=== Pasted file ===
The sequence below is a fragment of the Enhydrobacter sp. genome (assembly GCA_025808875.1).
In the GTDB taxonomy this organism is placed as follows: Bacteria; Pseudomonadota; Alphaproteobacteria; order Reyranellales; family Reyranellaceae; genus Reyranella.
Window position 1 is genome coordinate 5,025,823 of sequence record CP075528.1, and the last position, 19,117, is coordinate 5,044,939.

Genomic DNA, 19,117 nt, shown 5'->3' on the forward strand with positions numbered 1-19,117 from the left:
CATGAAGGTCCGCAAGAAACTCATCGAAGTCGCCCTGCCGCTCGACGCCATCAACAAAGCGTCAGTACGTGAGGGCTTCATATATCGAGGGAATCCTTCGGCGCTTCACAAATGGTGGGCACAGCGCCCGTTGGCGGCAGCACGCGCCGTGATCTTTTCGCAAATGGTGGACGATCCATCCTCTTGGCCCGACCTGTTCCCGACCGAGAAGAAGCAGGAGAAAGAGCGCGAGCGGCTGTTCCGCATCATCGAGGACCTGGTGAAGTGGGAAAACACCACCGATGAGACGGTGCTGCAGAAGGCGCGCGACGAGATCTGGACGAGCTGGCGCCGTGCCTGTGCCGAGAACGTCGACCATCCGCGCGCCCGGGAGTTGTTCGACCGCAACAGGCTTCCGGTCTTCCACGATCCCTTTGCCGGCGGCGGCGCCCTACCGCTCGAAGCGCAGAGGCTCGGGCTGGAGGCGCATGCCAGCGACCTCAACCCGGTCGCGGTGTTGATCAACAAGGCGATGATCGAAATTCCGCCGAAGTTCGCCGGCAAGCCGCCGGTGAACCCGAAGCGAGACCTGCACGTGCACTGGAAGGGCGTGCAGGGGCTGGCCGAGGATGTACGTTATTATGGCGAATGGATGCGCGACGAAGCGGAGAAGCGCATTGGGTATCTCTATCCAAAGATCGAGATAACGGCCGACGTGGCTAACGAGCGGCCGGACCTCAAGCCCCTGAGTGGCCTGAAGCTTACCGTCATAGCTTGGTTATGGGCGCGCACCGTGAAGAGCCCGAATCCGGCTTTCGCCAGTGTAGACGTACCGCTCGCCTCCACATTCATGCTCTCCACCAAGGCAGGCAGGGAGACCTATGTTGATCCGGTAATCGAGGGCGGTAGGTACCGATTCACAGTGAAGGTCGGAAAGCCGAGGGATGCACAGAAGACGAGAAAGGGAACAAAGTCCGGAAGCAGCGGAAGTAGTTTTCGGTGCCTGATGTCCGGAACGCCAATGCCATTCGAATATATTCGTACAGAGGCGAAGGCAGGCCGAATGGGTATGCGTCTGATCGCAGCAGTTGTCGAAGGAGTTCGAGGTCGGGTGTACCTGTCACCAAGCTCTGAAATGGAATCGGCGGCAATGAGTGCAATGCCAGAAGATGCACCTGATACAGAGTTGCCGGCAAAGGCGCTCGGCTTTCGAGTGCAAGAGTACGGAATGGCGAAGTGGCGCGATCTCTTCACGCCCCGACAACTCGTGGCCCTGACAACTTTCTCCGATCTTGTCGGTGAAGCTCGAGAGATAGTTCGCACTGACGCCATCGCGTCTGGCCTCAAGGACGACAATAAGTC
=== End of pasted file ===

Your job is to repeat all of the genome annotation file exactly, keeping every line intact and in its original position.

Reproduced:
The sequence below is a fragment of the Enhydrobacter sp. genome (assembly GCA_025808875.1).
In the GTDB taxonomy this organism is placed as follows: Bacteria; Pseudomonadota; Alphaproteobacteria; order Reyranellales; family Reyranellaceae; genus Reyranella.
Window position 1 is genome coordinate 5,025,823 of sequence record CP075528.1, and the last position, 19,117, is coordinate 5,044,939.

Genomic DNA, 19,117 nt, shown 5'->3' on the forward strand with positions numbered 1-19,117 from the left:
CATGAAGGTCCGCAAGAAACTCATCGAAGTCGCCCTGCCGCTCGACGCCATCAACAAAGCGTCAGTACGTGAGGGCTTCATATATCGAGGGAATCCTTCGGCGCTTCACAAATGGTGGGCACAGCGCCCGTTGGCGGCAGCACGCGCCGTGATCTTTTCGCAAATGGTGGACGATCCATCCTCTTGGCCCGACCTGTTCCCGACCGAGAAGAAGCAGGAGAAAGAGCGCGAGCGGCTGTTCCGCATCATCGAGGACCTGGTGAAGTGGGAAAACACCACCGATGAGACGGTGCTGCAGAAGGCGCGCGACGAGATCTGGACGAGCTGGCGCCGTGCCTGTGCCGAGAACGTCGACCATCCGCGCGCCCGGGAGTTGTTCGACCGCAACAGGCTTCCGGTCTTCCACGATCCCTTTGCCGGCGGCGGCGCCCTACCGCTCGAAGCGCAGAGGCTCGGGCTGGAGGCGCATGCCAGCGACCTCAACCCGGTCGCGGTGTTGATCAACAAGGCGATGATCGAAATTCCGCCGAAGTTCGCCGGCAAGCCGCCGGTGAACCCGAAGCGAGACCTGCACGTGCACTGGAAGGGCGTGCAGGGGCTGGCCGAGGATGTACGTTATTATGGCGAATGGATGCGCGACGAAGCGGAGAAGCGCATTGGGTATCTCTATCCAAAGATCGAGATAACGGCCGACGTGGCTAACGAGCGGCCGGACCTCAAGCCCCTGAGTGGCCTGAAGCTTACCGTCATAGCTTGGTTATGGGCGCGCACCGTGAAGAGCCCGAATCCGGCTTTCGCCAGTGTAGACGTACCGCTCGCCTCCACATTCATGCTCTCCACCAAGGCAGGCAGGGAGACCTATGTTGATCCGGTAATCGAGGGCGGTAGGTACCGATTCACAGTGAAGGTCGGAAAGCCGAGGGATGCACAGAAGACGAGAAAGGGAACAAAGTCCGGAAGCAGCGGAAGTAGTTTTCGGTGCCTGATGTCCGGAACGCCAATGCCATTCGAATATATTCGTACAGAGGCGAAGGCAGGCCGAATGGGTATGCGTCTGATCGCAGCAGTTGTCGAAGGAGTTCGAGGTCGGGTGTACCTGTCACCAAGCTCTGAAATGGAATCGGCGGCAATGAGTGCAATGCCAGAAGATGCACCTGATACAGAGTTGCCGGCAAAGGCGCTCGGCTTTCGAGTGCAAGAGTACGGAATGGCGAAGTGGCGCGATCTCTTCACGCCCCGACAACTCGTGGCCCTGACAACTTTCTCCGATCTTGTCGGTGAAGCTCGAGAGATAGTTCGCACTGACGCCATCGCGTCTGGCCTCAAGGACGACAATAAGTC